I awoke this morning to the heartbreaking news that US Supreme Court Justice, Ruth Bader Ginsburg, had died aged 87 from complications of pancreatic cancer. The world is undoubtedly a poorer place without her, but we are all richer as a result of her incredible and inspiring contribution.


On reading the news, I immediately checked the Twitter feeds of Betsy West and Julie Cohen. West and Cohen directed RBG, the superb, Oscar nominated film about Ginsburg's life - documenting her rise to America's highest court, her legal legacy and how she became an unexpected pop culture icon, the Notorious RBG.


On hearing the news, West tweeted: "Women's rights, human rights, decency, integrity. Thank you." Meanwhile, Cohen reacted to the news by simply tweeting "WHAT A LOSS", before adding: "Surely the smartest, toughest person I'll ever have the privilege to know. Rest in Peace, Ruth Bader Ginsburg." 


When I first watched West and Cohen's film, I expected it to be fascinating and I expected it to be inspiring. However, I did not expect RBG to be quite so moving. In these troubling times, a film about a person of quiet (but no less powerful) persistence, consistency and steadfast belief is both refreshing and hugely motivating.


The world needed RBG and, to the very end, she did not let us down. The best way of honouring her legacy is to tell her story and continue her fight.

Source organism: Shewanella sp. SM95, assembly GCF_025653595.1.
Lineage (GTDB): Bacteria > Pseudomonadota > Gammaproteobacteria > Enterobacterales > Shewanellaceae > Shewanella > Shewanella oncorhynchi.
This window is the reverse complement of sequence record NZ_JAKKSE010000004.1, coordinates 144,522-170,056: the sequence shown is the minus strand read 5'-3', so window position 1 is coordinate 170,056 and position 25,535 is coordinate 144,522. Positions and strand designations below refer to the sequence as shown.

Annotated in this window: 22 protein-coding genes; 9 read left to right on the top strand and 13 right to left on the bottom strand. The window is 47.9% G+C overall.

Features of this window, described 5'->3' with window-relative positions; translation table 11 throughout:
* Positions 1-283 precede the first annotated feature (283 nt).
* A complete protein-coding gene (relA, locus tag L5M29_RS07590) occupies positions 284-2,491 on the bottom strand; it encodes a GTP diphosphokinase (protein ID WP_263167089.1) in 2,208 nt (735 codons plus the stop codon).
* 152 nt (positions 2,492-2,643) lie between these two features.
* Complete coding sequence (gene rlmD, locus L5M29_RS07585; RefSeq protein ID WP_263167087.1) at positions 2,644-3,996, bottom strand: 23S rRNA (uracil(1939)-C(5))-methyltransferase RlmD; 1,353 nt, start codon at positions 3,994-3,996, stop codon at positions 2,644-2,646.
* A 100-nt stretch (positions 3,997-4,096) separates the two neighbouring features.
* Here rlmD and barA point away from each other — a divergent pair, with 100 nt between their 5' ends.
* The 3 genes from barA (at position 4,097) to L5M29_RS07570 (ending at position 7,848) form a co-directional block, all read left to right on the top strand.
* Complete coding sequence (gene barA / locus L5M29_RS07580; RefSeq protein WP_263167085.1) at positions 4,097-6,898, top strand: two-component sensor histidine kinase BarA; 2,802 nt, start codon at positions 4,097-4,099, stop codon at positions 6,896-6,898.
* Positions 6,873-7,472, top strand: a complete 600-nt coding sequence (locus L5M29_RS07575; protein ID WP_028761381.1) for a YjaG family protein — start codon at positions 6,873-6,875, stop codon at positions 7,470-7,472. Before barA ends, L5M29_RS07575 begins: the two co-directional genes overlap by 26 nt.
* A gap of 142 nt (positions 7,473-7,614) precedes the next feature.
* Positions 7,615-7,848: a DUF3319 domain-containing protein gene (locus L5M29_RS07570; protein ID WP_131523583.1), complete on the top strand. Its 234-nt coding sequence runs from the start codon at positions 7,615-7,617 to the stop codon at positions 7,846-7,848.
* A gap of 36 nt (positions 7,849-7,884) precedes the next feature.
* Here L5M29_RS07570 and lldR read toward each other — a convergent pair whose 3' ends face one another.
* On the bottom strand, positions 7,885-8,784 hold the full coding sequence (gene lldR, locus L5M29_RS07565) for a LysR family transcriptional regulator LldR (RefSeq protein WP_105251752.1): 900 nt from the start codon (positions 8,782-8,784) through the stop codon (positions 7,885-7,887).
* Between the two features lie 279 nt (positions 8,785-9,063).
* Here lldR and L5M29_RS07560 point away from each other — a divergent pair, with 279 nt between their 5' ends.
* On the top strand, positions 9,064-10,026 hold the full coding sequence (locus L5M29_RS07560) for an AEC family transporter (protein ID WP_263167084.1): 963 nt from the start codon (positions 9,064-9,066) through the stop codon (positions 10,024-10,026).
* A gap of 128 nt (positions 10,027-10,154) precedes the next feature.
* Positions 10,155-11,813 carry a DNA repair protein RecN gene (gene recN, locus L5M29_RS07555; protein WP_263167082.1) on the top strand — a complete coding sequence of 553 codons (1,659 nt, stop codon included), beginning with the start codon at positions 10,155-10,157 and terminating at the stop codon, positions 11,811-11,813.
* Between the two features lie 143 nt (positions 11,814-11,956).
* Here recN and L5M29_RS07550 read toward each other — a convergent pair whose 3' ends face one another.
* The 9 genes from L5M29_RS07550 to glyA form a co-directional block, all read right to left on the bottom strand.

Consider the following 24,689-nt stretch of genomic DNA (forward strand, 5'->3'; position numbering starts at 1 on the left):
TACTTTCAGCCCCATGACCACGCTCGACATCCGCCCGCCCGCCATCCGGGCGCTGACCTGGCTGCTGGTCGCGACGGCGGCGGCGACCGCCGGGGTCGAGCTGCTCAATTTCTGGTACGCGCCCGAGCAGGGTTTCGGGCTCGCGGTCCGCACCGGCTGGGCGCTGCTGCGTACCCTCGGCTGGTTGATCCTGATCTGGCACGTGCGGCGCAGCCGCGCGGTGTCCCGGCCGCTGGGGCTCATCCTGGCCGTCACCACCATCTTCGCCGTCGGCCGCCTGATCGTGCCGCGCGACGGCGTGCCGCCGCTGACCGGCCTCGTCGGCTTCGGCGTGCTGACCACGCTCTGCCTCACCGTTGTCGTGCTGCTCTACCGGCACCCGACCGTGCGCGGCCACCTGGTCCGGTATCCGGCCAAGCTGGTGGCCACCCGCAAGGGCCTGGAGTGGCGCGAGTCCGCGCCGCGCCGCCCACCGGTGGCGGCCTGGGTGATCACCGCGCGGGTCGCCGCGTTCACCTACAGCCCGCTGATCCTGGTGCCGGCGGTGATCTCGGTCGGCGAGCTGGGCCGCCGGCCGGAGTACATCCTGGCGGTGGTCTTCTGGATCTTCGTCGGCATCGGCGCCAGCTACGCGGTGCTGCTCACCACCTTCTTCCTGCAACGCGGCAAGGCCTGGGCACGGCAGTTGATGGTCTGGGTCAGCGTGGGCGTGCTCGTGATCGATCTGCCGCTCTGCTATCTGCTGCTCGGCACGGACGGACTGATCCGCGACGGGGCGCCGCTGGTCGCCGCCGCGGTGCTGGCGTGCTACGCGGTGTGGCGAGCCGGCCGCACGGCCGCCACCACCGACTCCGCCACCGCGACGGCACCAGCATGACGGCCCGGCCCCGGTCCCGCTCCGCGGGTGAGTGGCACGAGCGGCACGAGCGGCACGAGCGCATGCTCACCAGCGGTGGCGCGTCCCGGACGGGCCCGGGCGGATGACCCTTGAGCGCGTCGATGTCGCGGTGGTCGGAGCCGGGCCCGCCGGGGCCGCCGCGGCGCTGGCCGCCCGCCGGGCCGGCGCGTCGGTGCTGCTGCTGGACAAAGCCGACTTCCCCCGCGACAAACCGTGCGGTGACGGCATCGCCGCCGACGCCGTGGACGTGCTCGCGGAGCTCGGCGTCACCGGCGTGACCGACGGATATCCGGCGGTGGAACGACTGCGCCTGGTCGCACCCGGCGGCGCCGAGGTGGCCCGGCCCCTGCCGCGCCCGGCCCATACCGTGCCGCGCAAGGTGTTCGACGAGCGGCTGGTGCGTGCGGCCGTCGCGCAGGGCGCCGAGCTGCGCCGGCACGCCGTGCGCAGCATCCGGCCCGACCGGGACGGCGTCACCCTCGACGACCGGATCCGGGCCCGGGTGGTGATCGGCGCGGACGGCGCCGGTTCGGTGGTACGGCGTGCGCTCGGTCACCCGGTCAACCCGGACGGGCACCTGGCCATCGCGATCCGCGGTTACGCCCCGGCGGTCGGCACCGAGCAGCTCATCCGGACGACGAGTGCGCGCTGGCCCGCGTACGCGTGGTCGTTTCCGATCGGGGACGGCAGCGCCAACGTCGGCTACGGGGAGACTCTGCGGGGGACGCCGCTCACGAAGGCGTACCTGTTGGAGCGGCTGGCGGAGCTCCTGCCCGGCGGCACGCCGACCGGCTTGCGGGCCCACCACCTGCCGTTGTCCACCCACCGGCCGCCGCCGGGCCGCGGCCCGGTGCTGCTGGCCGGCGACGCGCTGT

West and Cohen's documentary very nearly didn’t get made. When the filmmakers first approached Ruth Bader Ginsburg about their idea for the film, her response was far from encouraging. “Not yet,” she said. 


Crestfallen, the directors wondered what to do next. Then they realised something crucial - not yet did not mean “no”. After presenting her with more details about their project, RBG relented. She would speak to them about her life - in two years time.


West and Cohen spent those intervening years researching their subject before finally sitting down with Ginsburg and asking their key remaining questions (and, in a charming scene, showing her Kate McKinnon’s RBG impression from Saturday Night Live). 


RBG tells Ginsburg's story via to camera interviews with family members, colleagues and admirers, archive footage and video recordings of more recent events that she attended. We soon understand the impact that RBG had on the US legal landscape - particularly with regards to gender equality and women’s rights. 


Meanwhile, Ruth Bader Ginsburg’s personal story is just as interesting as her many professional achievements. In many moving scenes, the documentary reveals her long and adoring marriage to Martin Ginsburg.


Incredibly proud of his wife, Martin Ginsburg put his own career (as a successful tax attorney) on the back burner in order to support his wife and their family - impressive given the expectations of women at the time.   


West and Cohen interview RBG's two children, Jane and James. They reveal that Ginsburg’s path to the US Supreme Court (thanks to an eye-watering work ethic) came at a price. “We used to keep a book called Mommy Laughed,” Jane recalls. “It had parsimonious entries.” When asked to describe what RBG was like as a mother, Jane simply says “exigent”.


Nonetheless, the love and affection felt by both James and Jane (and RBG’s granddaughter, a Harvard Law graduate) is clear. Watching Ruth Bader Ginsburg, whether at work, giving motivational speeches or working out at the gym, it is easy to share in their affection - joining the thousands of other people who, old or young, have been inspired by the Notorious RBG.

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Jane Douglas-Jones
Jane Douglas-Jones

E: jane@500daysoffilm.com


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